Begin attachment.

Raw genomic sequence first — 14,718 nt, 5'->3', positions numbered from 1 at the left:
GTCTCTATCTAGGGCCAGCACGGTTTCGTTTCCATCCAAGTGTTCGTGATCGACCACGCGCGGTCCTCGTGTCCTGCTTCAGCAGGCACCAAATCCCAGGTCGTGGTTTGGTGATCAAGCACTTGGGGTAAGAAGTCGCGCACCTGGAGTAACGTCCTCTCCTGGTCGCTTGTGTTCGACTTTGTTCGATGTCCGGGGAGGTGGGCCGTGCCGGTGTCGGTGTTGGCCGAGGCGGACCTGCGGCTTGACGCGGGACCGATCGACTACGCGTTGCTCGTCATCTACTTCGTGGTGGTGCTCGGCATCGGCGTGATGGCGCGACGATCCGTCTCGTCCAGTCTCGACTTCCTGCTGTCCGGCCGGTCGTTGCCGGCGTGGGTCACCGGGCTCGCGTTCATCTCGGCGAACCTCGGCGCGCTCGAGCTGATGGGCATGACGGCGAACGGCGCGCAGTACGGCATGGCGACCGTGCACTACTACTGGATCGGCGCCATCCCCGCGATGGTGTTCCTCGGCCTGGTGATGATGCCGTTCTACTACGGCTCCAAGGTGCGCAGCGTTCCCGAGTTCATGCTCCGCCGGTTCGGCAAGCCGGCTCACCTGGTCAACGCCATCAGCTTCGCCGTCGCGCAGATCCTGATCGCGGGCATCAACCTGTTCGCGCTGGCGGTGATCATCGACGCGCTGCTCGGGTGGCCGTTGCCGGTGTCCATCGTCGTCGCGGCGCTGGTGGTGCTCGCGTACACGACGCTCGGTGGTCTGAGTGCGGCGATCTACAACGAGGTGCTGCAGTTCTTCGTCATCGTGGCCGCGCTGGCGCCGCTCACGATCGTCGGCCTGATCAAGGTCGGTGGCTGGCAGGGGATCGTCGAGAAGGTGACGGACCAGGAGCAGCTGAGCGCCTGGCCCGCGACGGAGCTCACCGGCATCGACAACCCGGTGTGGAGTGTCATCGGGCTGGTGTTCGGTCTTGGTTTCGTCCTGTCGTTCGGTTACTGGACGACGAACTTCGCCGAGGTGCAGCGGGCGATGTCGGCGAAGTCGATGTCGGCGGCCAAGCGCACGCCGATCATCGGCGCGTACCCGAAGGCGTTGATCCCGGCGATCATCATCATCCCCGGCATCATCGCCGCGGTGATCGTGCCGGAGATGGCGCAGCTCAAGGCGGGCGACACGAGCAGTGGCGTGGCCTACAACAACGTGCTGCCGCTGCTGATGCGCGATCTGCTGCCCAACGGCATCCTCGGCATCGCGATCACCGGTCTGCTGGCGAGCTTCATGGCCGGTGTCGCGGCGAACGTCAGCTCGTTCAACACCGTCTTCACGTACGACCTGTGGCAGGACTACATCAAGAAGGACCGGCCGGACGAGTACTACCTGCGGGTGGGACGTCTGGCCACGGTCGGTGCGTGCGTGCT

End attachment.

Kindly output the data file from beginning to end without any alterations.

Raw genomic sequence first — 14,718 nt, 5'->3', positions numbered from 1 at the left:
GTCTCTATCTAGGGCCAGCACGGTTTCGTTTCCATCCAAGTGTTCGTGATCGACCACGCGCGGTCCTCGTGTCCTGCTTCAGCAGGCACCAAATCCCAGGTCGTGGTTTGGTGATCAAGCACTTGGGGTAAGAAGTCGCGCACCTGGAGTAACGTCCTCTCCTGGTCGCTTGTGTTCGACTTTGTTCGATGTCCGGGGAGGTGGGCCGTGCCGGTGTCGGTGTTGGCCGAGGCGGACCTGCGGCTTGACGCGGGACCGATCGACTACGCGTTGCTCGTCATCTACTTCGTGGTGGTGCTCGGCATCGGCGTGATGGCGCGACGATCCGTCTCGTCCAGTCTCGACTTCCTGCTGTCCGGCCGGTCGTTGCCGGCGTGGGTCACCGGGCTCGCGTTCATCTCGGCGAACCTCGGCGCGCTCGAGCTGATGGGCATGACGGCGAACGGCGCGCAGTACGGCATGGCGACCGTGCACTACTACTGGATCGGCGCCATCCCCGCGATGGTGTTCCTCGGCCTGGTGATGATGCCGTTCTACTACGGCTCCAAGGTGCGCAGCGTTCCCGAGTTCATGCTCCGCCGGTTCGGCAAGCCGGCTCACCTGGTCAACGCCATCAGCTTCGCCGTCGCGCAGATCCTGATCGCGGGCATCAACCTGTTCGCGCTGGCGGTGATCATCGACGCGCTGCTCGGGTGGCCGTTGCCGGTGTCCATCGTCGTCGCGGCGCTGGTGGTGCTCGCGTACACGACGCTCGGTGGTCTGAGTGCGGCGATCTACAACGAGGTGCTGCAGTTCTTCGTCATCGTGGCCGCGCTGGCGCCGCTCACGATCGTCGGCCTGATCAAGGTCGGTGGCTGGCAGGGGATCGTCGAGAAGGTGACGGACCAGGAGCAGCTGAGCGCCTGGCCCGCGACGGAGCTCACCGGCATCGACAACCCGGTGTGGAGTGTCATCGGGCTGGTGTTCGGTCTTGGTTTCGTCCTGTCGTTCGGTTACTGGACGACGAACTTCGCCGAGGTGCAGCGGGCGATGTCGGCGAAGTCGATGTCGGCGGCCAAGCGCACGCCGATCATCGGCGCGTACCCGAAGGCGTTGATCCCGGCGATCATCATCATCCCCGGCATCATCGCCGCGGTGATCGTGCCGGAGATGGCGCAGCTCAAGGCGGGCGACACGAGCAGTGGCGTGGCCTACAACAACGTGCTGCCGCTGCTGATGCGCGATCTGCTGCCCAACGGCATCCTCGGCATCGCGATCACCGGTCTGCTGGCGAGCTTCATGGCCGGTGTCGCGGCGAACGTCAGCTCGTTCAACACCGTCTTCACGTACGACCTGTGGCAGGACTACATCAAGAAGGACCGGCCGGACGAGTACTACCTGCGGGTGGGACGTCTGGCCACGGTCGGTGCGTGCGTGCT